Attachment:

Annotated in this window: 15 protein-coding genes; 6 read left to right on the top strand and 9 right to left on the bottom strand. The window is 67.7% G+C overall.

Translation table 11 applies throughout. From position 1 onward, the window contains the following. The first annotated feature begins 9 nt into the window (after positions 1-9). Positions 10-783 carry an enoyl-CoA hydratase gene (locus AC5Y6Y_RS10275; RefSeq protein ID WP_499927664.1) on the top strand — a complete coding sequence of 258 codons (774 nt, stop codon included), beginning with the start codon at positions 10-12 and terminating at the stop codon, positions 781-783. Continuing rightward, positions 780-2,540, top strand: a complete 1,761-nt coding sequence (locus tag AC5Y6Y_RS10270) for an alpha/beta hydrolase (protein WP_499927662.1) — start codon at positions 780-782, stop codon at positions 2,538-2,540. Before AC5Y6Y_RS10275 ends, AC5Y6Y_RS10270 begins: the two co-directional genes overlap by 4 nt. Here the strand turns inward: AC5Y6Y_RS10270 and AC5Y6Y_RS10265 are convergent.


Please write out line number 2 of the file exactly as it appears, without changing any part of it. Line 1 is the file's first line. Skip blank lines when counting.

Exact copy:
Translation table 11 applies throughout. From position 1 onward, the window contains the following. The first annotated feature begins 9 nt into the window (after positions 1-9). Positions 10-783 carry an enoyl-CoA hydratase gene (locus AC5Y6Y_RS10275; RefSeq protein ID WP_499927664.1) on the top strand — a complete coding sequence of 258 codons (774 nt, stop codon included), beginning with the start codon at positions 10-12 and terminating at the stop codon, positions 781-783. Continuing rightward, positions 780-2,540, top strand: a complete 1,761-nt coding sequence (locus tag AC5Y6Y_RS10270) for an alpha/beta hydrolase (protein WP_499927662.1) — start codon at positions 780-782, stop codon at positions 2,538-2,540. Before AC5Y6Y_RS10275 ends, AC5Y6Y_RS10270 begins: the two co-directional genes overlap by 4 nt. Here the strand turns inward: AC5Y6Y_RS10270 and AC5Y6Y_RS10265 are convergent.